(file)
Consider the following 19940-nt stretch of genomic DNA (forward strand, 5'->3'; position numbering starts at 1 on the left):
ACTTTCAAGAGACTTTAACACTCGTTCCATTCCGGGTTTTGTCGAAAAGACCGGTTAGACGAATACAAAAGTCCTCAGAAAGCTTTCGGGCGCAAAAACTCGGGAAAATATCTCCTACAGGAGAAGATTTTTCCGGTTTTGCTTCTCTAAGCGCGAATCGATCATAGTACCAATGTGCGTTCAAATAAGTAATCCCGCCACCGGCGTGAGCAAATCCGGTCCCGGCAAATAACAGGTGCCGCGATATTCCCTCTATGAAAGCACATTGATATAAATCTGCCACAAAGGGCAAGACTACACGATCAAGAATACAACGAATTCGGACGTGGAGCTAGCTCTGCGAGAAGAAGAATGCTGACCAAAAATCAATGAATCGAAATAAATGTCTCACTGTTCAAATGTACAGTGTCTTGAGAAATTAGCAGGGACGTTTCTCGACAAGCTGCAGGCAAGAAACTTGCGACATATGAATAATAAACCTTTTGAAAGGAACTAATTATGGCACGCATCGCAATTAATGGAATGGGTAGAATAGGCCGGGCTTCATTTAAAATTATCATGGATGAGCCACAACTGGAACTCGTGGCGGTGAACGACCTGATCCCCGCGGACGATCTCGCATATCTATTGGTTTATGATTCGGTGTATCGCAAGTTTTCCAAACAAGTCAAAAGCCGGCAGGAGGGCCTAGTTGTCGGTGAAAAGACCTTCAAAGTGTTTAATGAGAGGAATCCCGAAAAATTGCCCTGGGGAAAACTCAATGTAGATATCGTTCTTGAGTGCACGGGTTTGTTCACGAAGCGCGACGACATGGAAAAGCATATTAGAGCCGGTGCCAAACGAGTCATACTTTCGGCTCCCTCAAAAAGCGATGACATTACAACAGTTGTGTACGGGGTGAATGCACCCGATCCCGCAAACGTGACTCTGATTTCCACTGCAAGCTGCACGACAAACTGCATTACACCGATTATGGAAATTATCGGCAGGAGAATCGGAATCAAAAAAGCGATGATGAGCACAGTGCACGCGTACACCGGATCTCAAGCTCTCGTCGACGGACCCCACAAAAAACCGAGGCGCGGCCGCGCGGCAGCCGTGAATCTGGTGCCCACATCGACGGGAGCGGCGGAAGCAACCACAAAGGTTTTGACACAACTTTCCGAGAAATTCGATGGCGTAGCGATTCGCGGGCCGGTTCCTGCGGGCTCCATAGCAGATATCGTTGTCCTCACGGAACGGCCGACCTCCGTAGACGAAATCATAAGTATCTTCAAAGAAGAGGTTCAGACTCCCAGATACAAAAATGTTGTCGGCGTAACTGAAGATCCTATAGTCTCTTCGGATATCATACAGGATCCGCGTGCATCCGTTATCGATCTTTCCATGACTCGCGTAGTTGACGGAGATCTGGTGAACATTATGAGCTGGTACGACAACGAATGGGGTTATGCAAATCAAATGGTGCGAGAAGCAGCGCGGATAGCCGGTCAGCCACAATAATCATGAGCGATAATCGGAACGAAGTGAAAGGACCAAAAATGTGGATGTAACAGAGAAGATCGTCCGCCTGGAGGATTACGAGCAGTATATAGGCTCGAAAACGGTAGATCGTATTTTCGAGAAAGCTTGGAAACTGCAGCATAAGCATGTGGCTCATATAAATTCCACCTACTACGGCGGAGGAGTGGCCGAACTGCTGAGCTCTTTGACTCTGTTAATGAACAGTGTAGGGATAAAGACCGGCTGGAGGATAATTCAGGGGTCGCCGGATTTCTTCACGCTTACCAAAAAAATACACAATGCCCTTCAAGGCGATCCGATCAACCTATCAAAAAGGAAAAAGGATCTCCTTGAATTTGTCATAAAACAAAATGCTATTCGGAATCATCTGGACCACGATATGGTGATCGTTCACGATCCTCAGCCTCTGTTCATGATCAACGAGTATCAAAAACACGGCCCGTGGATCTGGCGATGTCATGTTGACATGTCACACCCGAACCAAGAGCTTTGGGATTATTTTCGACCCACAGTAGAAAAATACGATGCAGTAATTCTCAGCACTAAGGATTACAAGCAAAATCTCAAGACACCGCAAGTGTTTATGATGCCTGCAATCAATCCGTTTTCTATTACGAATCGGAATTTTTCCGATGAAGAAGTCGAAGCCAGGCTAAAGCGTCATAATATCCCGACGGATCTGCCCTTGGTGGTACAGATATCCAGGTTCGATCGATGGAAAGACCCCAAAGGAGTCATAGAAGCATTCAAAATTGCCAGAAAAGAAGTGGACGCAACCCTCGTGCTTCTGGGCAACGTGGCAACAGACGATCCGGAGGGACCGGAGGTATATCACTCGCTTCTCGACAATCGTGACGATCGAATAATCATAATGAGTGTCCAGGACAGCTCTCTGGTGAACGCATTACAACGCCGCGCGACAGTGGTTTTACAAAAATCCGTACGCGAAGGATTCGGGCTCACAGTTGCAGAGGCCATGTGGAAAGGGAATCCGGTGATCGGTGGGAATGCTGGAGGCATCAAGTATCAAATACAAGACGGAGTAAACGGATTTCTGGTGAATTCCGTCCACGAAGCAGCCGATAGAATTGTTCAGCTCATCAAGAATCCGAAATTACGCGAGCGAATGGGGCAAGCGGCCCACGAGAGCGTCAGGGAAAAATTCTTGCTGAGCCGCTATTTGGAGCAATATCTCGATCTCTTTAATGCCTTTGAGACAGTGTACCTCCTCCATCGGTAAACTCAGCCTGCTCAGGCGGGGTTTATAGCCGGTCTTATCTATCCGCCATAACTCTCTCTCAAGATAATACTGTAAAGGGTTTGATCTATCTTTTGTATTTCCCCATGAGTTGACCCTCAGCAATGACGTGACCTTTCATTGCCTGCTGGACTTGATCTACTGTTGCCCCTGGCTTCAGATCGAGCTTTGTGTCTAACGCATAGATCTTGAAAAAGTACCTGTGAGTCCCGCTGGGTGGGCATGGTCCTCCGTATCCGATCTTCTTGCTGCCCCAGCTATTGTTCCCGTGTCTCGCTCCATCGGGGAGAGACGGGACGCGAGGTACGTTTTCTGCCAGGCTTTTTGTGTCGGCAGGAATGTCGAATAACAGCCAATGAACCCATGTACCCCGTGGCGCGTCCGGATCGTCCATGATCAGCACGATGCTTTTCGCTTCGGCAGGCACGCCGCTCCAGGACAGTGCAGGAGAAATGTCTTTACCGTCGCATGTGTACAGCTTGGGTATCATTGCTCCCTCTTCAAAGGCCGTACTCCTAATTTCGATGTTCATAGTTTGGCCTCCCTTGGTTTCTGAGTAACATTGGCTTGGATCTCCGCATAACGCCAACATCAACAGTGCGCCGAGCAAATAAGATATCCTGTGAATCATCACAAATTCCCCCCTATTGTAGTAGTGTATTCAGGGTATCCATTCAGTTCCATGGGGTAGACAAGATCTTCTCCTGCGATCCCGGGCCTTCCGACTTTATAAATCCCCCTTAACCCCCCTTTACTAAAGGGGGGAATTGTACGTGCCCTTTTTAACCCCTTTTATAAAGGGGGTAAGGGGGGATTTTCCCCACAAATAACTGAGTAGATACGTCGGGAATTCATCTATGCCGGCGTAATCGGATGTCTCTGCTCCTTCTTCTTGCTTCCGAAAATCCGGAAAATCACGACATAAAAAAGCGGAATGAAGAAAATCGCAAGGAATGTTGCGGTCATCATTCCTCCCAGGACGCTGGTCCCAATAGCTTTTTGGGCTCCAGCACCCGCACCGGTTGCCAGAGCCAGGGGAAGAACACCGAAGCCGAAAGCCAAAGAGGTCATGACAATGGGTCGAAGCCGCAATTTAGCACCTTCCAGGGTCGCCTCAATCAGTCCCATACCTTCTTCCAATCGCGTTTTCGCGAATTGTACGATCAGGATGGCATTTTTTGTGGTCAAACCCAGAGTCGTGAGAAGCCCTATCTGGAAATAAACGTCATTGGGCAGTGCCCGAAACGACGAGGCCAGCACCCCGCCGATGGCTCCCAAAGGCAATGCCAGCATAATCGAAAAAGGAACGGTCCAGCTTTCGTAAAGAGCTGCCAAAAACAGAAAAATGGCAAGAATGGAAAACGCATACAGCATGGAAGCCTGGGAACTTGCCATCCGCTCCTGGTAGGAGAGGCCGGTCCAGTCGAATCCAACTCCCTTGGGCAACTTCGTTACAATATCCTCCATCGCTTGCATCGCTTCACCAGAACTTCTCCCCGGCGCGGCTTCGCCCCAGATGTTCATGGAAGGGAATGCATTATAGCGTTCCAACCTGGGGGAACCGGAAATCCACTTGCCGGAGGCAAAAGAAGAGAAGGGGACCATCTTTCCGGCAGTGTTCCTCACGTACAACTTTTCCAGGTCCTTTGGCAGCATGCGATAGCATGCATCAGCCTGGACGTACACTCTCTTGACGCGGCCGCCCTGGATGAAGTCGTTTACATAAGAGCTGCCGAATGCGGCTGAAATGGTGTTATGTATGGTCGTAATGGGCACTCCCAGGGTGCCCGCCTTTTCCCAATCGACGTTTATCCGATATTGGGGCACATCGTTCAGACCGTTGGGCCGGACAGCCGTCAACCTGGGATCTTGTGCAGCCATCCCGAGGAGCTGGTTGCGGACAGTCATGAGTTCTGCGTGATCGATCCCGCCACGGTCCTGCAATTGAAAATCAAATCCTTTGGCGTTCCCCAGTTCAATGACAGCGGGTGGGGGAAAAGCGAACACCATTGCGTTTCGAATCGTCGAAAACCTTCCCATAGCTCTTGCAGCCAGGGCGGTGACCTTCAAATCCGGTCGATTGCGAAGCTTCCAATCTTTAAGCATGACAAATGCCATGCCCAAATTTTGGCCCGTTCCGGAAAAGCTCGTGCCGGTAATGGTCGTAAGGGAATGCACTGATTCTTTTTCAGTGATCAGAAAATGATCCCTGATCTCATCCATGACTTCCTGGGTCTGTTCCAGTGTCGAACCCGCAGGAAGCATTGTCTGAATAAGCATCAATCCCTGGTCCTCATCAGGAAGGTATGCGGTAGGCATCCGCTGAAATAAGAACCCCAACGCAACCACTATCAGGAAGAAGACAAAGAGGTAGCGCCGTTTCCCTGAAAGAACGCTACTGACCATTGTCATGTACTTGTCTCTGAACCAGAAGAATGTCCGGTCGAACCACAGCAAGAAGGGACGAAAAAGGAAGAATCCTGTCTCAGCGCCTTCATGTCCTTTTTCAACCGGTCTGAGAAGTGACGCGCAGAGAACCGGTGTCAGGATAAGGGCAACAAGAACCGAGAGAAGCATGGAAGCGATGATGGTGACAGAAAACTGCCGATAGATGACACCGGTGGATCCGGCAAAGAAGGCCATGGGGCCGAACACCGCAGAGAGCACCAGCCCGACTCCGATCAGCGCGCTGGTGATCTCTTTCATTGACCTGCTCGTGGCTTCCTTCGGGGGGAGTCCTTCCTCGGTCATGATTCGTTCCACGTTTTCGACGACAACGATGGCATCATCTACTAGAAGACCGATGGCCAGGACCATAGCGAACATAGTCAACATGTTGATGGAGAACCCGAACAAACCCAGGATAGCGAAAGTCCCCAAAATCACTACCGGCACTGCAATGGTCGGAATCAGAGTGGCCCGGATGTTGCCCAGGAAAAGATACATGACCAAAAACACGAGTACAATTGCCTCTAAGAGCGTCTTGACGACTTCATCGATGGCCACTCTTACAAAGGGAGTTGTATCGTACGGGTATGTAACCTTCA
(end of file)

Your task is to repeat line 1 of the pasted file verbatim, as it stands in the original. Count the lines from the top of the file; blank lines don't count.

Consider the following 19940-nt stretch of genomic DNA (forward strand, 5'->3'; position numbering starts at 1 on the left):